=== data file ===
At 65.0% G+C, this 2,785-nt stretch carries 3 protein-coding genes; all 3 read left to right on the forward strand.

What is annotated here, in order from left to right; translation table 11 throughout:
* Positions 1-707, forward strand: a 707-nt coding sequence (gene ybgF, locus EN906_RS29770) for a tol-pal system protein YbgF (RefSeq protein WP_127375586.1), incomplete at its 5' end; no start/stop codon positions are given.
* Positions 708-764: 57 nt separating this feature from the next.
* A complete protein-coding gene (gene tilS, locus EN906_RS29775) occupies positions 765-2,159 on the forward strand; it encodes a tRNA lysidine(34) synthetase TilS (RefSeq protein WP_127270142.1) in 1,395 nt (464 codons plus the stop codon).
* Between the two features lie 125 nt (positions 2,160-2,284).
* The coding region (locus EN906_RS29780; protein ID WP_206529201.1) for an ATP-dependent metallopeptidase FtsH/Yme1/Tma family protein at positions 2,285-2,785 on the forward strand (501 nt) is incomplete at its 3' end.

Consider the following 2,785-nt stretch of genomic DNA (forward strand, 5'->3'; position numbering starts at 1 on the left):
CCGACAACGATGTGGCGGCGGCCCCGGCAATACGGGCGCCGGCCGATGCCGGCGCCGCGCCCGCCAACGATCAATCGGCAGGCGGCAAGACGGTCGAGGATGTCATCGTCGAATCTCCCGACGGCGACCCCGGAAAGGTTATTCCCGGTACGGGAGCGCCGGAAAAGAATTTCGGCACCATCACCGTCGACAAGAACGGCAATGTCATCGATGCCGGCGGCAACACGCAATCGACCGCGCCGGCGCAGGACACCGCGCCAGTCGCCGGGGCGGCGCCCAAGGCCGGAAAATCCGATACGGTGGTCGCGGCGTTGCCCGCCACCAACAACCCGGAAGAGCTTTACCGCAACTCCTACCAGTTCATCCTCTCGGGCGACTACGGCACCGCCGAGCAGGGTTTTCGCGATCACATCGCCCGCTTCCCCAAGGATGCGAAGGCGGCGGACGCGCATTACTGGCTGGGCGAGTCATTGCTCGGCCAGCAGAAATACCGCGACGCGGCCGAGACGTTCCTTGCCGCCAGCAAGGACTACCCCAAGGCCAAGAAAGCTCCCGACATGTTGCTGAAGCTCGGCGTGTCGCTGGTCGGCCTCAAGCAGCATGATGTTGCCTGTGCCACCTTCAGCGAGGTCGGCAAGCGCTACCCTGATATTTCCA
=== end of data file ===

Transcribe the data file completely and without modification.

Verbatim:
At 65.0% G+C, this 2,785-nt stretch carries 3 protein-coding genes; all 3 read left to right on the forward strand.

What is annotated here, in order from left to right; translation table 11 throughout:
* Positions 1-707, forward strand: a 707-nt coding sequence (gene ybgF, locus EN906_RS29770) for a tol-pal system protein YbgF (RefSeq protein WP_127375586.1), incomplete at its 5' end; no start/stop codon positions are given.
* Positions 708-764: 57 nt separating this feature from the next.
* A complete protein-coding gene (gene tilS, locus EN906_RS29775) occupies positions 765-2,159 on the forward strand; it encodes a tRNA lysidine(34) synthetase TilS (RefSeq protein WP_127270142.1) in 1,395 nt (464 codons plus the stop codon).
* Between the two features lie 125 nt (positions 2,160-2,284).
* The coding region (locus EN906_RS29780; protein ID WP_206529201.1) for an ATP-dependent metallopeptidase FtsH/Yme1/Tma family protein at positions 2,285-2,785 on the forward strand (501 nt) is incomplete at its 3' end.

Consider the following 2,785-nt stretch of genomic DNA (forward strand, 5'->3'; position numbering starts at 1 on the left):
CCGACAACGATGTGGCGGCGGCCCCGGCAATACGGGCGCCGGCCGATGCCGGCGCCGCGCCCGCCAACGATCAATCGGCAGGCGGCAAGACGGTCGAGGATGTCATCGTCGAATCTCCCGACGGCGACCCCGGAAAGGTTATTCCCGGTACGGGAGCGCCGGAAAAGAATTTCGGCACCATCACCGTCGACAAGAACGGCAATGTCATCGATGCCGGCGGCAACACGCAATCGACCGCGCCGGCGCAGGACACCGCGCCAGTCGCCGGGGCGGCGCCCAAGGCCGGAAAATCCGATACGGTGGTCGCGGCGTTGCCCGCCACCAACAACCCGGAAGAGCTTTACCGCAACTCCTACCAGTTCATCCTCTCGGGCGACTACGGCACCGCCGAGCAGGGTTTTCGCGATCACATCGCCCGCTTCCCCAAGGATGCGAAGGCGGCGGACGCGCATTACTGGCTGGGCGAGTCATTGCTCGGCCAGCAGAAATACCGCGACGCGGCCGAGACGTTCCTTGCCGCCAGCAAGGACTACCCCAAGGCCAAGAAAGCTCCCGACATGTTGCTGAAGCTCGGCGTGTCGCTGGTCGGCCTCAAGCAGCATGATGTTGCCTGTGCCACCTTCAGCGAGGTCGGCAAGCGCTACCCTGATATTTCCA